Kubernetes access to Cloud Provider API Each cloud provider needs to grant a different set of permissions to the Kubernetes control plane and nodes. It is best to provide the Cluster with cloud provider access that follows the principle of least privilege for the resources it needs to administer.
Access to etcd Access to etcd (the datastore of Kubernetes) should be limited to the control plane only. Depending on your configuration, you should attempt to use etcd over TLS. 
etcd Encryption Wherever possible, it's a good practice to encrypt all storage at rest, and since etcd holds the state of the entire Cluster (including Secrets), its disk should especially be encrypted at rest.

Kubernetes Health Assessment

Unlike other platforms, Kubernetes provides its users with the full functionality of a Software Defined Datacenter with high levels of automation.  The best way to address these risks is to conduct a comprehensive Health Assessment on eight dimensions:

  1. Architecture
  2. Applications
  3. Scalability
  4. Storage & Backup
  5. CI/CD
  6. Disaster Recovery
  7. Monitoring & Health Checks
  8. Security

A good Health Assessment will leverage the power of maps. Maps will help you review what’s happening now and decide what you need to do differently. They can also shape your path around, over, or through the security hazards identified in your 4 C’s Framework: Cloud, Cluster, Container, and Code.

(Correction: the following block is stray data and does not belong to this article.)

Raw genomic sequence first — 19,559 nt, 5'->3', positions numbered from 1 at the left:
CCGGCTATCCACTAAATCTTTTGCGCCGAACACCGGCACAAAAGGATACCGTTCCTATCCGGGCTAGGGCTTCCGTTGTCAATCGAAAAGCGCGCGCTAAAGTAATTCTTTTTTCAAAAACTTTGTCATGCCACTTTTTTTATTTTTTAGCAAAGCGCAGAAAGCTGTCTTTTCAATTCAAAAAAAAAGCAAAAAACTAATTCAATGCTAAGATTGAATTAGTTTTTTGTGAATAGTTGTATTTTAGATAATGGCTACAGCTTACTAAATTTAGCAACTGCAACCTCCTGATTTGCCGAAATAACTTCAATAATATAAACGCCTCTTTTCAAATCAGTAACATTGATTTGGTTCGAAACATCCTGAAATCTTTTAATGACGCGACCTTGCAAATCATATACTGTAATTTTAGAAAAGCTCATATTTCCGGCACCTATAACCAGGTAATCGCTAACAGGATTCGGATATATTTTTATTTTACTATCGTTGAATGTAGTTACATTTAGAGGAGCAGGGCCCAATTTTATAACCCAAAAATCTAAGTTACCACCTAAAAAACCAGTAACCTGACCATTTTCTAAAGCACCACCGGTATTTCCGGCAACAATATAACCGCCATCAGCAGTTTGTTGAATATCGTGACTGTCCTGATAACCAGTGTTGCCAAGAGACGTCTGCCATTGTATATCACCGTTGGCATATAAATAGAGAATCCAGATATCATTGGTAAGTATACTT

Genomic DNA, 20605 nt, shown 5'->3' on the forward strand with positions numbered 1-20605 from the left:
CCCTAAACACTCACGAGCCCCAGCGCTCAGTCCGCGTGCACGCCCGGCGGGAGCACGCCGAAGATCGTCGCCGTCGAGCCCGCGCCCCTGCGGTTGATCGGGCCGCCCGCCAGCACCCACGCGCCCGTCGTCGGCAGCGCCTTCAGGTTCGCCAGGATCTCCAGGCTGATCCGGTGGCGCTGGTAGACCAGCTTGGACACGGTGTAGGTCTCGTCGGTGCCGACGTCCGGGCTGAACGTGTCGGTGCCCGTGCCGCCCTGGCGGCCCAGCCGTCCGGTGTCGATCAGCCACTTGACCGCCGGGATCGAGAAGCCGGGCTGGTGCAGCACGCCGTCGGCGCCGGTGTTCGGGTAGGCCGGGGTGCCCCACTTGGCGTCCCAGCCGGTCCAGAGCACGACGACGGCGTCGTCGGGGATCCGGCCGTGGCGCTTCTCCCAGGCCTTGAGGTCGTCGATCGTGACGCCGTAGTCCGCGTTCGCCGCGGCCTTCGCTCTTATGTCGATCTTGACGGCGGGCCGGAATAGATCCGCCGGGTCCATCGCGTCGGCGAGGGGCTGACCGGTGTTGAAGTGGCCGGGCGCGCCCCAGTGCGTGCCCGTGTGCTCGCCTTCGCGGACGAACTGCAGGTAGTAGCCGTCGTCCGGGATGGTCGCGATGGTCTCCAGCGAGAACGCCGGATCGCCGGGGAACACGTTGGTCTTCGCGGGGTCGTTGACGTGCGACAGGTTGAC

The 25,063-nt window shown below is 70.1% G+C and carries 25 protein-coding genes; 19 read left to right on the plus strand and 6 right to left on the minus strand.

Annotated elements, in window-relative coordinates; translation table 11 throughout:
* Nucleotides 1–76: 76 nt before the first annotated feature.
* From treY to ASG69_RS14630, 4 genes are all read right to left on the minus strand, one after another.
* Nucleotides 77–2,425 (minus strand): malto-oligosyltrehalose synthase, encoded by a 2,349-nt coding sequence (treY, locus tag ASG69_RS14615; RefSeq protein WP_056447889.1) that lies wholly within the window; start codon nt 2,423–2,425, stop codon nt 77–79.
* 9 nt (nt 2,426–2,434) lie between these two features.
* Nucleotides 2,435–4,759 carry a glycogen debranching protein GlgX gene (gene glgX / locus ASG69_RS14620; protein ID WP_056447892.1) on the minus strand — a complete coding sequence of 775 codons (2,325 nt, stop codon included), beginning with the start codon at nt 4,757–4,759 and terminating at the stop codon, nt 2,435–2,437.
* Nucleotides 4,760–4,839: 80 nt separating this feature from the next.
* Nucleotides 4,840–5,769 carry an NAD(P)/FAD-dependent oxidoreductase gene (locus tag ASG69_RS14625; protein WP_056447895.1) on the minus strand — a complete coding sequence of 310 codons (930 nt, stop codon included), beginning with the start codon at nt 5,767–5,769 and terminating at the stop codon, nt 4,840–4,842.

More importantly, the maps will help you plot on a Risk x Effort Scorecard how to systematically strip out risk in a series of 90-Day Plans that produce a 12-Month Roadmap. 


What’s Next?

A Health Assessment will take you and your team approximately two weeks to complete. To download a step-by-step Health Assessment Guide, go to www.Shadow-Soft.com. To take a free course on Kubernetes 101 or to learn how to conduct your own Kubernetes Health Assessment with Enterprise Architect office hours at no charge, go to www.academy.Shadow-Soft.com

For other inquiries or support, please feel free to contact Nick Marcarelli, VP of Engineering, at nick@shadow-soft.com. Nick can help you think through your specific issues and use cases. 

We’re here to Make Optimal Possible.©